The Alexander Technique is a simple yet fundamental experiential approach for remaining aware of oneself in any situation in life, while going into our daily or professional activities.
Good use of oneself
We can all quite easily recognize people who are confident, efficient, poised, resilient and reassuring. Their age makes not difference. The events they are going through make no difference. The activity they are performing makes no difference. We can see they remain in control of themselves and are quiet inside, that they have an open attitude, that they are precise and quick, that they learn from their mistakes.
Watch a good dancer, a good carpenter, a good pilot, a good musician, a good acrobat, a good speaker, a good cook, a good gardener, a good you when you are at your best and doing what you are good at.
Harmful use of oneself
And we also can easily spot somebody who is afraid, tensed, rigid, stubborn; somebody who lacks precision, speed or adequacy. This person may be us when we are out of control, down, stressed, overtired, unsure or frustrated.
Sometimes we hurt or injure ourselves and we then need sometime to recover and come back to a reliable state of functioning.
The Alexander Technique can help in this process by making sure we do not remain dependent on protective reactions we might have developed while trying to get better.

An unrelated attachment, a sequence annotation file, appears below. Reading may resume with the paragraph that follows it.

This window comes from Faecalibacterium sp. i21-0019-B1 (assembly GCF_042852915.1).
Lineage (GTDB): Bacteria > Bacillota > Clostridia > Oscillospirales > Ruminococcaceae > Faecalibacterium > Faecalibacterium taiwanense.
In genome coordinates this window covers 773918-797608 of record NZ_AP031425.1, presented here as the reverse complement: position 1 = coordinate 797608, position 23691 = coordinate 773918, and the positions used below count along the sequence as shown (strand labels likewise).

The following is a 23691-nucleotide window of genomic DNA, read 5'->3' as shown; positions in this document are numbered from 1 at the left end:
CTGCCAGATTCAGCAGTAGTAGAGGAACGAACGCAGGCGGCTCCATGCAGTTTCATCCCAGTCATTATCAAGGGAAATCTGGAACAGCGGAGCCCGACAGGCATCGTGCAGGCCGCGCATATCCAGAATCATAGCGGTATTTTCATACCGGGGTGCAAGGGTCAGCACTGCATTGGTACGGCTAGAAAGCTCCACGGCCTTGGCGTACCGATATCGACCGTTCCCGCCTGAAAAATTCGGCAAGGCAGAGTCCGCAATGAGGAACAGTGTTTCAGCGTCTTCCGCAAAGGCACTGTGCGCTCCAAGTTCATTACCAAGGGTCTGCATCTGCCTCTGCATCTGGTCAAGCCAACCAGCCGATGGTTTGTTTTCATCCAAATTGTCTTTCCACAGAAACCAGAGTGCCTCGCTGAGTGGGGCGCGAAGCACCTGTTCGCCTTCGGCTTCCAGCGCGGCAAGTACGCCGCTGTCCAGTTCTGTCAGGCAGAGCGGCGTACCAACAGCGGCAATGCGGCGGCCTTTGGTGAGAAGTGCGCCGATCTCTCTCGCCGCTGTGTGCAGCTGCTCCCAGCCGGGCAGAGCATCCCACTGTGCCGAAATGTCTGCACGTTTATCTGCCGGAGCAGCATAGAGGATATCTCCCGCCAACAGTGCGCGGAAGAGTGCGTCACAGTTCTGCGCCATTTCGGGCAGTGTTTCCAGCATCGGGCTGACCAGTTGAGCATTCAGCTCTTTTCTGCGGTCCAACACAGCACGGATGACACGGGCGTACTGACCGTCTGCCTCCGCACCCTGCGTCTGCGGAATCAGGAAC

We might also become ill and experience new states of lower functioning, losing habitual reassuring sensations well-being.
The Alexander Technique can help us create reliable sensations and prevent us from developing automatic reactions to fear.
We are our first instrument
As we are ourselves the first instrument we use in anything we are doing, the quality of the use of ourselves will be of primary importance in whatever we will be doing.
The conscious use of ourselves we learn to develop with the Alexander Technique will bring the possibility of choice in whatever we are doing, choice to repeat habit or choice to go for new sensations.
The possibility of choice becomes clearer as the perception of ourselves becomes more reliable.
When facing the need to improve or change, we will learn to stop, to suspend any desire, thought or habitual reaction in order to be able to redirect our attention, our movements and our energy in a more satisfactory way. And then go into any activity from a newly reorganized body, ready to face the unknown.
Bit by bit, the association of the new use of ourselves in the new way of doing or reacting will become more and more familiar and easier to accept, easier to trigger and eventually more desirable than the harmful but so powerful old habits.
The new way of using ourselves will become a second nature and will be associated with a better control, more efficiency and a better functioning of the organism in general.
This page is also available in: French